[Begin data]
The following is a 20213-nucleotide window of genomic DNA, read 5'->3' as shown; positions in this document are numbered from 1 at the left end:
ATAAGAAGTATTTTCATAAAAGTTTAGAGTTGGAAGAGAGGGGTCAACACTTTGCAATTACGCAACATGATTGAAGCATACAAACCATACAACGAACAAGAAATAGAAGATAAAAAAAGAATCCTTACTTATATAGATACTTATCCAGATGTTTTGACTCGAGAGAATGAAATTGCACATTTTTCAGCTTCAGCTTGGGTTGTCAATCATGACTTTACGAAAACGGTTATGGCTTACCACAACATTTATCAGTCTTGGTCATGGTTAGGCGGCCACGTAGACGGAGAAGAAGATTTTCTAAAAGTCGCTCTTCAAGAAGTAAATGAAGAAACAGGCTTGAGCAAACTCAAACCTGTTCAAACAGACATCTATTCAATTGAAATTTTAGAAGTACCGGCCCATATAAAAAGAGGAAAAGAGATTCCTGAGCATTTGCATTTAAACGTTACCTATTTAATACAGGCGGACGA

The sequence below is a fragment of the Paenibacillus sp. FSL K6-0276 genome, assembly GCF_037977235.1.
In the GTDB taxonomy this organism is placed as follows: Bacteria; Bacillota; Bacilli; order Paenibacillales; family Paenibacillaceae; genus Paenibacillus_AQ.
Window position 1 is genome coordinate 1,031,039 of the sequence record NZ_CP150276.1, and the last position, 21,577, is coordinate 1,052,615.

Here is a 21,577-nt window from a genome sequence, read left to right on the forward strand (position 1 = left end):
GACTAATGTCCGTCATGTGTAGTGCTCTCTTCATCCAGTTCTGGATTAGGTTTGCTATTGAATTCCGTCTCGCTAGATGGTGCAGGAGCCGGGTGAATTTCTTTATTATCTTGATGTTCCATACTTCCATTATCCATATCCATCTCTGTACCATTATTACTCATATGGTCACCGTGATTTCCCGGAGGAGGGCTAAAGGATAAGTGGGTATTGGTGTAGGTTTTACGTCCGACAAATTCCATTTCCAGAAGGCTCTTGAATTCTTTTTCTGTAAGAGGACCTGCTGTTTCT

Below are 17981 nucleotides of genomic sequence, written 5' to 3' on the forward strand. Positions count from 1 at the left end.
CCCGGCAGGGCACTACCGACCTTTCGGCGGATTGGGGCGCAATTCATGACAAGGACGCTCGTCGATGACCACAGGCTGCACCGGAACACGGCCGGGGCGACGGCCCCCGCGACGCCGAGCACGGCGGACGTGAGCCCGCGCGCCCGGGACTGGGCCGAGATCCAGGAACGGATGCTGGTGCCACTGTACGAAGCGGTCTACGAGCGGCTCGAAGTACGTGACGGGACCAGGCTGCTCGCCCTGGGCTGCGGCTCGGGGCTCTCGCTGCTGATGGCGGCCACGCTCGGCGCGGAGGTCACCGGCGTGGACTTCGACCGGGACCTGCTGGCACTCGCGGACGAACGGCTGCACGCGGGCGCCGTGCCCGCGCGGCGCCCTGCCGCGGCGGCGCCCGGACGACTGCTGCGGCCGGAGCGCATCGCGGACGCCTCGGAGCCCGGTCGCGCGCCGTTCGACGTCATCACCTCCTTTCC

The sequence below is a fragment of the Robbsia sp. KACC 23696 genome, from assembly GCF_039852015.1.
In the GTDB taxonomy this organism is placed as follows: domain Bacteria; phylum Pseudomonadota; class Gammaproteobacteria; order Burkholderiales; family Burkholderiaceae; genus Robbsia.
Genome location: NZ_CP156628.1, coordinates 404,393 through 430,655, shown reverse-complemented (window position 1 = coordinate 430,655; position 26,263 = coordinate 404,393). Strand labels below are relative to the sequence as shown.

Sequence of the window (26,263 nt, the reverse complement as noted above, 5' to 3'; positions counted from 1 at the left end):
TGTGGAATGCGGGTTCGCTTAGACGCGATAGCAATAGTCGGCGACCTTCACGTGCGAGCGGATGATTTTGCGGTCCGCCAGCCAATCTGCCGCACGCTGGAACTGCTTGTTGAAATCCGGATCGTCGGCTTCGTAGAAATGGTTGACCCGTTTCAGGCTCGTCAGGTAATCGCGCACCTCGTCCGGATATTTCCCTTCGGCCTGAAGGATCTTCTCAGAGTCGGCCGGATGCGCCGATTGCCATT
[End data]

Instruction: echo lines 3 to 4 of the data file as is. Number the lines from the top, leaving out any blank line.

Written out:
The sequence below is a fragment of the Paenibacillus sp. FSL K6-0276 genome, assembly GCF_037977235.1.
In the GTDB taxonomy this organism is placed as follows: Bacteria; Bacillota; Bacilli; order Paenibacillales; family Paenibacillaceae; genus Paenibacillus_AQ.